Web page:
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Walker Buehler limited, but expected to contribute in 2018

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MLB: Los Angeles Dodgers-Media Day Jayne Kamin-Oncea-USA TODAY Sports

PHOENIX — Dodgers pitcher Walker Buehler faced hitters for the first time all spring on Monday, pitching a scoreless inning in a B game against the White Sox at Camelback Ranch.

The right-hander, rated the consensus Dodgers top prospect and somewhere between the 12th and 27th-best prospect in baseball by various national lists heading into 2018, allowed a triple against Chicago but also struck out three batters.

This was the first time facing hitters for Buehler all spring in part because the Dodgers were slow-playing him after upper back discomfort in January. The other part is that Buehler is 23 and just over two years removed from Tommy John surgery and the club is treating him with kid gloves.

Buehler pitched just 98 total innings in 2017, which included a stint in September in the majors. He struck out 137 and walked 39 in those innings, with a 3.77 ERA.

His role late in 2017 was in the bullpen was in relief since that was the potentially available role for him in the postseason, though that didn’t come to fruition. But the Dodgers view Buehler as a starter going forward.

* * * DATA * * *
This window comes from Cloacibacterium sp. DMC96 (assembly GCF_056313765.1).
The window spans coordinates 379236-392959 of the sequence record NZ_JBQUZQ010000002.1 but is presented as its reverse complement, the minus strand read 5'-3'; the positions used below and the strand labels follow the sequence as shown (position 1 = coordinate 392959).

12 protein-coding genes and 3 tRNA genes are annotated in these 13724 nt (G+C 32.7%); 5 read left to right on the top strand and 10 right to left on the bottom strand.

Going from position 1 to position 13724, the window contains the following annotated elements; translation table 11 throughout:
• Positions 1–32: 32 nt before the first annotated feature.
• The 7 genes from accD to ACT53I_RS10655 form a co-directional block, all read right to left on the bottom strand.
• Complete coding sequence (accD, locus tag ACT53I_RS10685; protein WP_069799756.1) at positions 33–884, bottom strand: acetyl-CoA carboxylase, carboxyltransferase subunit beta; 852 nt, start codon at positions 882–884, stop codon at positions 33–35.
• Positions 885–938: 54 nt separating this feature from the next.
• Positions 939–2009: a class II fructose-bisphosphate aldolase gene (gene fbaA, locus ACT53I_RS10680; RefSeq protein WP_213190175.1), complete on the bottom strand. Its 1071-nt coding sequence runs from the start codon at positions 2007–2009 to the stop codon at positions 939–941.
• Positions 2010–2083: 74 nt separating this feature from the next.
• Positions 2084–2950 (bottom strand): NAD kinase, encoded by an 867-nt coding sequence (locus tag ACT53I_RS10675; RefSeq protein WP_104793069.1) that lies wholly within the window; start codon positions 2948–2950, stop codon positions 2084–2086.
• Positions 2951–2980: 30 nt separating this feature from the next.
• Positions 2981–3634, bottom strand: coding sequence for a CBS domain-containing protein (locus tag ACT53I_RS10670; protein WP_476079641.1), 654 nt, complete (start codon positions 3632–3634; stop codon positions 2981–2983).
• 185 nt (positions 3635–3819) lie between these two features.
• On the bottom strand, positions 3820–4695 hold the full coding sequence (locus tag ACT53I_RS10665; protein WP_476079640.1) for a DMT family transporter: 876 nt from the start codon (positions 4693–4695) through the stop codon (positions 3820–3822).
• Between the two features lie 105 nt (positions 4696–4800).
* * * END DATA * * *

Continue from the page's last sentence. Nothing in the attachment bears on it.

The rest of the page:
“The bullpen was something we tried and I think I could be successful there as well but I’m a starter,” Buehler said. “I’m excited to get back to it and hopefully have some success.”

The Dodgers are unquestionably high on Buehler but don’t want to overexert him, at least not in 2018.

“I don’t want to put a number on how many innings but I think it’s fair to say 140-150 innings is attainable,” manager Dave Roberts said. “If Walker is healthy good things are going to happen for him and for us. As far as where this happens that’s just going to play itself out.

“We know he’s going to pitch meaningful innings for us at the major league level. We don’t know when.”

The Dodgers have a full starting rotation at the moment which means Buehler if he’s not in extended spring training would likely start his regular season in Triple-A Oklahoma City. But at some point this season Buehler figures to make some starts for the Dodgers.

“You look on the position player side and the young players we’ve broken in over the last three or four years, we need to start doing that with our starting pitchers,” president of baseball operations Andrew Friedman said, “and get to a point where one or two spots are taken down by our good young pitching and letting them have a runway to develop.

“Hopefully we can get a healthy jump from last year, and continue to build him up to a point where he can continue to put 200 innings on his body year in and year out.”

But just not 200 innings in 2018.

“There is some frustration at not being able to just go out there and try to win games. But at the same time I’m 23 years old, hopefully there is a good amount of baseball ahead of me,” Buehler said. “It’s kind of above my pay grade to question decisions like that. They obviously put time and research into trying to figure out the best way to do this stuff.”